Saturday, July 20, 2013

Nathan's No-Kill Is Bankrupting Shelters

Delaware Is Another of Nathan Winograd's Sinking Ships

As noted last week, Delaware has gone down the slippery slope of state mandated animal cruelty with shelter doors closing to owner relinquished dogs and cats.  Now it appears that we will be facing the first shelter casualty in this misguided horror story that Governor Markell and our state legislators have placed our state in by encouraging the fiscal irresponsibility of "No-Kill" and CAPA.  On the No-Kill Delaware Facebook page, the following posts were made regarding Safe Haven Animal Sanctuary:

No-Kill Delaware - Safe Haven closes their doors on August 31. The Safe Haven Board's monstrous plan is to dump at Kent County SPCA whatever animals are left by that time. I can only hope that KCSPCA will refuse to take them. There are 170 dogs - I don't know how many cats. This is a disaster. We need to get the state government to develop a disaster plan.
No-Kill Delaware - Safe Haven is hundreds of thousands of dollars in debt and is going into bankruptcy according to my sources. The press release goes out on Monday. The Board of Directors has proven itself completely unable to raise money - even though Hal Dukes managing partner of Tunnell and Raysor is a multimillionaire and probably knows every rich person in this state.
No-Kill Delaware - The dogs at the boarding kennels are to be transported to Safe Haven and put in fenced areas outdoors - in this August heat.
No-Kill Delaware - I spoke to Kenneth McDowell in the Governor's Office and told him this is coming and how bad Delaware will look to kill hundreds of animals all at once. And I told him that the state needs to take some kind of action. Whoever wants to work on this lobbying effort, please message me here.
No-Kill Delaware - No, it's not a ploy. They are closing. It's over. I hope and pray that someone will take over the building. But they plan to empty the building of animals when they turn off the lights and leave everything to the bankruptcy court.
Karli Swope (employee) - Debbie, unless an INSANELY large amount of money is donated this is true. I will be working on our adoptable album on our fb page. PLEASE share it and our animals.
We would NEVER dump the dogs anywhere but with no money and the building closing they will become wards of the state and we will have no say where they go.
No one planned this or ever wanted things to turn out this way. Please believe that. Those of us that are there on a daily basis and spend time with the animals are absolutely crushed. I hope everyone will come forward for the animals. If anyone has any questions about any of the animals please feel free to message me and I'll assist in any way I can....
No-Kill Delaware - "Wards of the state" means dead unless we do something.
No-Kill Delaware - They are hundreds of thousands of dollars in debt - there's no way to raise that kind of money. Who would want to give money to be managed by this Board? We need people to adopt the animals. We need rescue groups to take as many as they can.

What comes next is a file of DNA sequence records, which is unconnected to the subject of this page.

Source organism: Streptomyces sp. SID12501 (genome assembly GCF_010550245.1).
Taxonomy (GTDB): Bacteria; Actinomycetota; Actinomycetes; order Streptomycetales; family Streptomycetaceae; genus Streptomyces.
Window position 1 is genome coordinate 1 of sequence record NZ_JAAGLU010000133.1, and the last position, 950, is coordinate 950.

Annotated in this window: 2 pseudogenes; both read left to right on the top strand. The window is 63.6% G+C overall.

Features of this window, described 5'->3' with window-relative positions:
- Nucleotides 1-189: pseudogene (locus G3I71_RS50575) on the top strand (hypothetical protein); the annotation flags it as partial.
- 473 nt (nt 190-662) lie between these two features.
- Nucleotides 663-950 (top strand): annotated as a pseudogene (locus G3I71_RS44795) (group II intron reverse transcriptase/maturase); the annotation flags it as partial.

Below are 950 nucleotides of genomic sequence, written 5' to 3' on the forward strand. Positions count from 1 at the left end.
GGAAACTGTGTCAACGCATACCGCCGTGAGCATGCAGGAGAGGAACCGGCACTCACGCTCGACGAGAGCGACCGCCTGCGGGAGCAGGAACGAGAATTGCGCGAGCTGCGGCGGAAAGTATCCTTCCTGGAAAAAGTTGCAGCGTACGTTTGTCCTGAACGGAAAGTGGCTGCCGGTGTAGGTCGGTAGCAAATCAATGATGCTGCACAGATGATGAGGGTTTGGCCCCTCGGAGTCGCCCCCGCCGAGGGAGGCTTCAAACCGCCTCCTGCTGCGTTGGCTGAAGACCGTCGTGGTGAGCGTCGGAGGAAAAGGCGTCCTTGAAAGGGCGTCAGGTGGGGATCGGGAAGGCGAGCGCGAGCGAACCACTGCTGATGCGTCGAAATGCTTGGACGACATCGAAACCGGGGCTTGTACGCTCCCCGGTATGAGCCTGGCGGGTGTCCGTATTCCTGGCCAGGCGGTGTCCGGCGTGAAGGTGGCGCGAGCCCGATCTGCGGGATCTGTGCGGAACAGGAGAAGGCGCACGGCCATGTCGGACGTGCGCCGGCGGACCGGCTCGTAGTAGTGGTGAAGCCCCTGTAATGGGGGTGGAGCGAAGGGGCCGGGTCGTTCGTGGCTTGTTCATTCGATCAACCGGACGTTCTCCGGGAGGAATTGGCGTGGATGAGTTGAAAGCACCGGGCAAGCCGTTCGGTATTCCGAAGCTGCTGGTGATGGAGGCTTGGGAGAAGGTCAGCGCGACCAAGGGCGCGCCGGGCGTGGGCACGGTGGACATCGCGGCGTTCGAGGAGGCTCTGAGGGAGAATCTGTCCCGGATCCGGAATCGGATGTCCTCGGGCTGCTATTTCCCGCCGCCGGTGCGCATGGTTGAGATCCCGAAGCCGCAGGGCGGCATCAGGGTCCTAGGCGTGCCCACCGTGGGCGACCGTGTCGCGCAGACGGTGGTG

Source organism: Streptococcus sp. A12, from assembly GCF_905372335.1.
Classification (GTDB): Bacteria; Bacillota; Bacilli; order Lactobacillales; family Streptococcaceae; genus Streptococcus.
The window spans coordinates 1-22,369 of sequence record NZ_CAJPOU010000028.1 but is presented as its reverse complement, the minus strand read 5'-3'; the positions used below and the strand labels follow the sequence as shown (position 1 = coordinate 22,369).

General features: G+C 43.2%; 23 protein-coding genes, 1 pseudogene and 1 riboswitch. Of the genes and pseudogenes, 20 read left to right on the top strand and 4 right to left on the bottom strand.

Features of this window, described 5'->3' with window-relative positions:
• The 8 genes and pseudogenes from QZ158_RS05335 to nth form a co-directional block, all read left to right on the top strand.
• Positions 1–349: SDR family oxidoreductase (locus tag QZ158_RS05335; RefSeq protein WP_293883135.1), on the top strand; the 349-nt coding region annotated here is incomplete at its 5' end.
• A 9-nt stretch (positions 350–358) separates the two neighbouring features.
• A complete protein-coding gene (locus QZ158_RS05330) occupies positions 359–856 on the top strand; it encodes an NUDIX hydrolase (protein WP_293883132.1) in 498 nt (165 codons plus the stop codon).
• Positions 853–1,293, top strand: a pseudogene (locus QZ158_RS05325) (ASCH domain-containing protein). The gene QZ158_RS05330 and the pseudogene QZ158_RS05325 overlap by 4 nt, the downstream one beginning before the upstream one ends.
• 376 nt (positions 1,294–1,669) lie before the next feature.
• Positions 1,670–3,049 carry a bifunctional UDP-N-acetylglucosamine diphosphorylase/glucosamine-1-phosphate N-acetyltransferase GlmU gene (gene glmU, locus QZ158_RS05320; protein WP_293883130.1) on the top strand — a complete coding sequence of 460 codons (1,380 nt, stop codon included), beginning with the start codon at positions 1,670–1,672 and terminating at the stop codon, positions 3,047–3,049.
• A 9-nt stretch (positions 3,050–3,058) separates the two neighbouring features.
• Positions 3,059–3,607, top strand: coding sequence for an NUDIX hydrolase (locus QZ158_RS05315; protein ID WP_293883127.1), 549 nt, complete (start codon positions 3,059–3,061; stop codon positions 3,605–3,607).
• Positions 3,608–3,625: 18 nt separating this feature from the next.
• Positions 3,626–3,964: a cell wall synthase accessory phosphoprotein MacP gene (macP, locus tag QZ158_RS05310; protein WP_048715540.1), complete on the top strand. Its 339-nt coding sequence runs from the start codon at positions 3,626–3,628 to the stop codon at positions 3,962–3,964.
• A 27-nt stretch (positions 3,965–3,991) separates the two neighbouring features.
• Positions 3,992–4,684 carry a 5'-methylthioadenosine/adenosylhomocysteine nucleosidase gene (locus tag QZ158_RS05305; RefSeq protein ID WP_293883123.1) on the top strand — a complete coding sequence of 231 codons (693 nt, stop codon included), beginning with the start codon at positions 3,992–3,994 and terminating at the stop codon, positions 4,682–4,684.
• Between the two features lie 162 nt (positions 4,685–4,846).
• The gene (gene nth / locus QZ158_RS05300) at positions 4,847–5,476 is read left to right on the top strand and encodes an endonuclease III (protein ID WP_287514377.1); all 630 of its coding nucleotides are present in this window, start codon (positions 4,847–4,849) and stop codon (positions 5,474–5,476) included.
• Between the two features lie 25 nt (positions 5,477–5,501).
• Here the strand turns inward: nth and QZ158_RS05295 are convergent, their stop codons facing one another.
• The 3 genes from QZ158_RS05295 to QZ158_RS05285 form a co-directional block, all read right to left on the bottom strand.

It was not a surprise to many of us.  In fact, I had already seen that there had been a keyword search of  "Safe Haven no kill sussex bankruptcy" out of Washington DC on July 17, so I figured something was about to happen.

While No-Kill Delaware is already trying to divert blame by posting "Any pro-kill people who take pleasure in this should be ashamed.",  I can say with great certainty that nobody is taking pleasure in the chaos that has occurred in Delaware animal welfare.

Yes, we predicted what would occur by following this financially irresponsible path of "No-Kill", but there's no pleasure in saying "I told you so".  Actually, we're more concerned with making sure that anyone that is missing an animal has the opportunity to reclaim the animal, and that as many animals as possible can be saved.  That can best be done by and organized winding down of the shelter operations.

I've checked bankruptcy filings, and I can't confirm if this is the path that Safe Haven is going down yet, but we already saw the previous ploy that played out when the shelter one week claimed they would close in a week, and then a week later tried to tell the public it a rumor.  So I don't think they would be foolish enough to think they could get away with that same ploy yet again.

State of Delaware and Kent County - It's Time To Provide Leadership

Because we know there will be a reluctance of the shelter's leadership to reach out to the Big 3 animal welfare organizations of ASPCA, HSUS, and PETA, due to the fact that Nathan Winograd and his movement regularly attack those organizations, the State of Delaware and Kent County Levy Court need to step up to the plate and ensure that there is an organized winding down of Safe Haven's shelter operation. Because state and county officials were part of creating our animal welfare crisis, they need to be part of the solution as well.

As noted on the No-Kill Delaware Facebook, the biggest danger right now is that the kennels who house a number of their animals have not been paid by the shelter, and are about transport animals back to an already full shelter, where they will potentially be housed in fenced areas outdoors.  This could be a disaster of epic proportions given the fact that we will be in the hottest month of the year, and a month when hurricanes (2011 Irene was in August), tropical storms, and severe thunderstorms are a fact of life. On top of that, there have been a number of posts regarding aggressive dogs biting people and attacking other dogs at Safe Haven, and group housing with those types of animals can be deadly for the friendlier dogs.  The shelter will also be at risk of employees abandoning ship, not because they don't care about animals, but because they have their own families to consider.  All these factors are a recipe for disaster.

State and county officials clearly can't bail them out considering they've harassed the KCSPCA for 3 years about the fact that no additional money was necessary to become "No-Kill".  Any bailout with tax payer funds would clearly make our case that collusion against the KCSPCA has occurred.  Ironically, one of the keyword searches that let to this blog this past week was "new castle audit kcspca" that also came out of Washington DC on July 16, so Delaware may already be on the U.S. Justice Department's radar for the political games that have occurred in animal welfare.